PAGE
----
Privatisation is alive and well as the Jamaican government has announced the Atlanta-based Mirant is to purchase the Jamaica Public Service Company (JPSCo), the country's major electricity supplier, paying more than $200 million for an 80 per cent stake. Prime Minister P.J Patterson told Parliament the sale should be concluded by the end of March. Mirant, formerly Southern Energy Inc, will pay the government US$201 million for 80 percent of the state-owned company. The government will retain the remaining 20 percent and name three members to the nine-member board. The new majority owners will invest a further US$500 million, mostly in increasing generating capacity over the next 10 years.
Move over Ebonics as Jamaican patois and other Creole speech of the Caribbean are to be treated as separate languages by the New York State Education Department. Dr Karl Folkes, a linguist and Field Instructional specialist with the Office of Bilingual Education, Brooklyn, New York see this as a personal triumph. This ruling will require school districts to formally identify, test and place students from the Commonwealth Caribbean in programs geared at teaching English as a second language. Dr Folkes believes Caribbean students should be taught in their native patois or Creole, a benefit Spanish speaking students already have.
The Jamaican-born Dr.Folkes, supported by the large New York-based Jamaican community, contends because of the difficulty with "standard English" many patois speaking students end up in special education. So they expect students to perform better in schools.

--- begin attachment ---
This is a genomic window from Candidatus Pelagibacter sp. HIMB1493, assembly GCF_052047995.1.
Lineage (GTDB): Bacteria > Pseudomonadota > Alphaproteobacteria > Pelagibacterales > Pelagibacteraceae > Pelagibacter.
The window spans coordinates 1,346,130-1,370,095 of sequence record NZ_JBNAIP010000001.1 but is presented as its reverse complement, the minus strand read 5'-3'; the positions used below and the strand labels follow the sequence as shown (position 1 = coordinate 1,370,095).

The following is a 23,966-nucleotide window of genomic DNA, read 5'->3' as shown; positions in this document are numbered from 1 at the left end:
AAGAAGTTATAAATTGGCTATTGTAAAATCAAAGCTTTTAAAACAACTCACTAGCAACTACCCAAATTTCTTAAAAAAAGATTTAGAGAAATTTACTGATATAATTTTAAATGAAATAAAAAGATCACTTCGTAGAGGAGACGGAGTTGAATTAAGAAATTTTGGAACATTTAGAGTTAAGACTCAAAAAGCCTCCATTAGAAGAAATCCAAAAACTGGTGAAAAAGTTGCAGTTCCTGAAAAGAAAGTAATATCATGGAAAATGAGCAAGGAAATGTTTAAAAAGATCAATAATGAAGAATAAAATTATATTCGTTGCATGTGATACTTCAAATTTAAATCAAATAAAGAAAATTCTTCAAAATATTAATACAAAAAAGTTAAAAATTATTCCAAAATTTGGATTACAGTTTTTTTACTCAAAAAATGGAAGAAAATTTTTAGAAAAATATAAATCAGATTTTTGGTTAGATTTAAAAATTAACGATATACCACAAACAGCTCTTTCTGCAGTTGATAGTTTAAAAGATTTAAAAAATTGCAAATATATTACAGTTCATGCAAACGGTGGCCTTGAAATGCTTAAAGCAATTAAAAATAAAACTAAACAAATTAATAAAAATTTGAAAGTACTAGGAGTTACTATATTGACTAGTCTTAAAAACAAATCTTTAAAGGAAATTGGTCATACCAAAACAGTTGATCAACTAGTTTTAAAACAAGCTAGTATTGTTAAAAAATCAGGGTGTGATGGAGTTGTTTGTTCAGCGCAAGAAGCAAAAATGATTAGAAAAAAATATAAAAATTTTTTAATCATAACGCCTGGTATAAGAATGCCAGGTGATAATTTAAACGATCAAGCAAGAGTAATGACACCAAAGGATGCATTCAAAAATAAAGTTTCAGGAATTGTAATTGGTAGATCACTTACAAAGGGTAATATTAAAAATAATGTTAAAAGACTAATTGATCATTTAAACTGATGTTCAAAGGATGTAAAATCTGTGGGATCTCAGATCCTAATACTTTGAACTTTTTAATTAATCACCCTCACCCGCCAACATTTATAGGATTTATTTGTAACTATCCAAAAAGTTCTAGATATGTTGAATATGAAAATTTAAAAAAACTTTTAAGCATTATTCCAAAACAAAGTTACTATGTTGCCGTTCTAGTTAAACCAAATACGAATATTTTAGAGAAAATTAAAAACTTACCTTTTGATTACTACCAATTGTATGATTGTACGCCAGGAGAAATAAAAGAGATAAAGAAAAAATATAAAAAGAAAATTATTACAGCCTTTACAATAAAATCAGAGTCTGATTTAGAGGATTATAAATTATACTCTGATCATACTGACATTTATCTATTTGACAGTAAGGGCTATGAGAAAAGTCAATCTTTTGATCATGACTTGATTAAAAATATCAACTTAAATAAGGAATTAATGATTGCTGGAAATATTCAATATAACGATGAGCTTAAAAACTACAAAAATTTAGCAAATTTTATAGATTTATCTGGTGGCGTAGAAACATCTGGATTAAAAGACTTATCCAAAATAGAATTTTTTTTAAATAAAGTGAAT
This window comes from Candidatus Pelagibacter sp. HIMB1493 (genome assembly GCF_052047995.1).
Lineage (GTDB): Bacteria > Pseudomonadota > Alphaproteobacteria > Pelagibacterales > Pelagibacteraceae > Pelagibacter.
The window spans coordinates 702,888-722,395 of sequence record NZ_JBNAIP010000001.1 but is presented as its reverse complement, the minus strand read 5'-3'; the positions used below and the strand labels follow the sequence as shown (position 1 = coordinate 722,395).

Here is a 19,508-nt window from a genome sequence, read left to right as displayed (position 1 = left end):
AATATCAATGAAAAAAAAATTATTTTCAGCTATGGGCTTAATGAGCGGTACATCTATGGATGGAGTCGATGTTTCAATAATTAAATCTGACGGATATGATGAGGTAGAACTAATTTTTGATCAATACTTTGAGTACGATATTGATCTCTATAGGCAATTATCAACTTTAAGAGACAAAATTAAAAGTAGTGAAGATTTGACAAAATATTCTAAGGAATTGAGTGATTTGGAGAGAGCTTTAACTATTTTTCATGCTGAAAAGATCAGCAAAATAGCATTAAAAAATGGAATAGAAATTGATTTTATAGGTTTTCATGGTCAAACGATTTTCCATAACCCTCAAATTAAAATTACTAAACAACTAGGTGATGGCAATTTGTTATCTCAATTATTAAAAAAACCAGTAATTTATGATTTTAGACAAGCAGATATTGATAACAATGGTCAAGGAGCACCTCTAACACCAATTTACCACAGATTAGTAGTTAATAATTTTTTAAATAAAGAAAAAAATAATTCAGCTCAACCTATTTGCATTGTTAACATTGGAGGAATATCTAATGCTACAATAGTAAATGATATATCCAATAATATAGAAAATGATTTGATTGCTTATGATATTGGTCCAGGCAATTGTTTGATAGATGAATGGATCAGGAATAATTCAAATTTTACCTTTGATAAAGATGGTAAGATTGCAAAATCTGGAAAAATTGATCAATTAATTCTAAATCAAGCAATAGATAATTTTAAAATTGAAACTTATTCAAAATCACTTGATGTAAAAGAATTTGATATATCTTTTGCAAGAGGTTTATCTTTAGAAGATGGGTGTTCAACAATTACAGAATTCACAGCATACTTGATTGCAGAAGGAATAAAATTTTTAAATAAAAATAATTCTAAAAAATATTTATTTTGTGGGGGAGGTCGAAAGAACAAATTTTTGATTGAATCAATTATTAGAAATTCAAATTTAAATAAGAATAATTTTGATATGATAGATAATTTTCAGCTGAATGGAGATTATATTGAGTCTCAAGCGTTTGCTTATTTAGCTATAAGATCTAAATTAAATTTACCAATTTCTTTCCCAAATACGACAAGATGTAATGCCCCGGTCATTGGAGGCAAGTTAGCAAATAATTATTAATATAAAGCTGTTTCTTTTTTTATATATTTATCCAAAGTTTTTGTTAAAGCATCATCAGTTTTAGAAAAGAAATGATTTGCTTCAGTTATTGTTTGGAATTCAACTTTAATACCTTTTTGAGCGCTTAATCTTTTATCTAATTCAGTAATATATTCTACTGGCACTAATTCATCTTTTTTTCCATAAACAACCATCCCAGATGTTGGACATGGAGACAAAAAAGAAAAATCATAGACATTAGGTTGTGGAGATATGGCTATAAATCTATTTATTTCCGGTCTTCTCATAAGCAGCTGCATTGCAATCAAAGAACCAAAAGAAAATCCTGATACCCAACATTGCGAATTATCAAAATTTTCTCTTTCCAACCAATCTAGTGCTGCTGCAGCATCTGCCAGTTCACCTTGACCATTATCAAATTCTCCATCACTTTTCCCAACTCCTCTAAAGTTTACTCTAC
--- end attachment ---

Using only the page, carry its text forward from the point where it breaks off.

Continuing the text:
Editors Note: As far as I know, schools in Jamaica not only
teach in "standard English", but serves to improve and upgrade
the language. I have to respect Dr. Folkes for his credentials and
expertise, but still I see serious problems ahead. Jamaican patois is
different from patois from other Caribbean countries. Patois has no formal
rules. Where will the trained teachers come from?
The pending layoff of 300 teachers in Jamaica cannot have helped teacher morale. So when a seminar recruiting teachers for jobs in the US was held, teachers turned up in droves. The Visiting International Faculty Program, a US -based non-governmental organisation held two sessions in order to fill only 30 positions, but teachers packed the room to the max each time.
Hooper named WI cricket captain
Jimmy Adams is not only out as captain of the West Indies cricket team for the upcoming series with South Africa, he is not on the team. Carl Hooper, the stylish Guyanese batsman, who cut short his retirement from international cricket was selected by the WI Cricket Board. Ironically, he retired after the Lara-led WI team was white-washed by South Africa 5-0. Apparently leadership is not a high priority in the Boards judgment.
Jamaica soccer on top
Under 20 Reggae Boyz make World Cup Finals
"Ah wha happen to the Galliwasp?" That’s what Dr. Byron Wilson and Dale McGinty , a curator of the Nashville Zoo want to find out as they searched Jamaica for the Galliwasp. The Jamaican Galliwasp is a lizard which lived all over the island but so far they could not even find one single one. They could not even come up with a picture of the Galliwasp and had to use a picture of a Haitian Galliwasp to show people as they asked if they had seen any. They want to study it, but so far the scientists have come up with nothing.
They describe the lizard as about three foot long. I myself recall seeing Galliwasps when I was a boy, but it certainly was much smaller than three feet. Have you ever seen a Galliwasp?